Seeing other videos I’d realised that I do like seeing the person demonstrating in a video, but didn’t want to be cutting from “overhead” to “pieces to camera” during the crafting itself, so I decided that a short piece to camera at the start and the finish of each video would be the way I’d go, and doing quick pieces like this, in Welsh then in English wouldn’t take up much time to record or to edit.
I also recognised that lighting and camera are important when recording, but knew that I couldn’t afford expensive camera equipment or lighting equipment, so, I decided to use what I had, film when lighting was reasonable and, as I said in my first video, go for a “homely look”, rather than try to get videos of the quality of those who make their living from vlogging or who have studios to record in.
The one thing I did buy was a tripod and attachments so that I could do my overhead filming. I had a little, table top, tripod, which would have been fine to film me talking to camera, if that was all I wanted. But it wouldn’t be able to do the overhead filming, and I’d been wanting something bigger and better for some time, so that I could take steadier photos out in the garden in the summer as well. (Plus – nephews are always coming over with their cameras, often dragging trypods, so having a reasonable one in the house would mean we could all use it and the place wouldn’t get cluttered with them leaving theirs around the place.)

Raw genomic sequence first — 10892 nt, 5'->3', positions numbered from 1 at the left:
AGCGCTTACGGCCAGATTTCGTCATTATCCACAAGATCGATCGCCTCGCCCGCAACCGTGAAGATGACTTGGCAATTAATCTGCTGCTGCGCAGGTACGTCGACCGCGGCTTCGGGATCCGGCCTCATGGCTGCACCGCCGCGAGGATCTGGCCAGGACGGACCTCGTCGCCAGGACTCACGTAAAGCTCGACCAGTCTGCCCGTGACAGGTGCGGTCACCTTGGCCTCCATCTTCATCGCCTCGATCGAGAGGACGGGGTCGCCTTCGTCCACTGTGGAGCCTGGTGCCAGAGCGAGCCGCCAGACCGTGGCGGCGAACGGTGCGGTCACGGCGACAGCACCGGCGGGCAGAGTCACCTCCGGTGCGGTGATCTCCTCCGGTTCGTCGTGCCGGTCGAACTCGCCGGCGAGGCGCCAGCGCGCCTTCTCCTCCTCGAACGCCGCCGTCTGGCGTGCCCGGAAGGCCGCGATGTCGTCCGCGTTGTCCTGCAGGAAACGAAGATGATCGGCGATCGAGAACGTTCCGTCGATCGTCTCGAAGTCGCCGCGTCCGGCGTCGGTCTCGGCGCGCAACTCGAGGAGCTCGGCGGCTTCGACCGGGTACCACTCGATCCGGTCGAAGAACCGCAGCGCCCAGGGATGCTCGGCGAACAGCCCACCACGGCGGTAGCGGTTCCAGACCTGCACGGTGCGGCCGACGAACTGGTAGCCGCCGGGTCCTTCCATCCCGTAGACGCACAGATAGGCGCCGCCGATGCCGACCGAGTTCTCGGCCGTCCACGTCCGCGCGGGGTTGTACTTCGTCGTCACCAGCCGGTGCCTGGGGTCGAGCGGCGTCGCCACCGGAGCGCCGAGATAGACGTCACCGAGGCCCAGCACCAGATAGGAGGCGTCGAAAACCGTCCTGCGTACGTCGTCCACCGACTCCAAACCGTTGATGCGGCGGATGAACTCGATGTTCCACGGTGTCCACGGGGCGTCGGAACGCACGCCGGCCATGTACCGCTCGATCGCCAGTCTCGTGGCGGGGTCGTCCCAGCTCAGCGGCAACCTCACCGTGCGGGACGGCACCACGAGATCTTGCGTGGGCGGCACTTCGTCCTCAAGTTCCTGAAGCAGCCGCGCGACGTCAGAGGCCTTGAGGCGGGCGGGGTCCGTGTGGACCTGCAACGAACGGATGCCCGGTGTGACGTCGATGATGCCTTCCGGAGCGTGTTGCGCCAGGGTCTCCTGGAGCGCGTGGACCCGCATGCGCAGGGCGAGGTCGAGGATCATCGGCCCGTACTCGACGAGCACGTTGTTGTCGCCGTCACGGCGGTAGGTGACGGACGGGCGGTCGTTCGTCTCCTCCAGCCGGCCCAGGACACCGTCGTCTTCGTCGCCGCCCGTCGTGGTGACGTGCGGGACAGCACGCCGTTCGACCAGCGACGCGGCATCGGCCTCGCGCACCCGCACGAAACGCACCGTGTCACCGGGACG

I even bought a book as some light bedtime reading before going to sleep after putting down my tablet for the night. There are a lot of helpful information in books, as well as lots of quality YouTube videos on how to go about creating YouTube videos and channels. In fact, it is quite amazing how many people have done YouTube videos about YouTube.
Getting My First Videos Online
These videos were just an introduction to me and showing an assortment of the items I’ve crafted over the last year or so.
I decided to take my colour scheme for the Channel from what I already use on this blog and on my website so not to complicate matters – a shade of light purple.
Then it was on to makeing videos with actual craft demonstrations in them.
I’m not pretending to be a YouTube expert after such a short time of researching and uploading videos, but I thought you might like to see what I have been using and how I have been setting things up.
So now I’ve had my nephew follow me around with a smart phone, recording me as I’m recording pieces for several videos, and I’ve edited it into the following video.
You can see the English version of the video – Here!
Gallwch weld y fideo yma yn Gymraeg – Yma!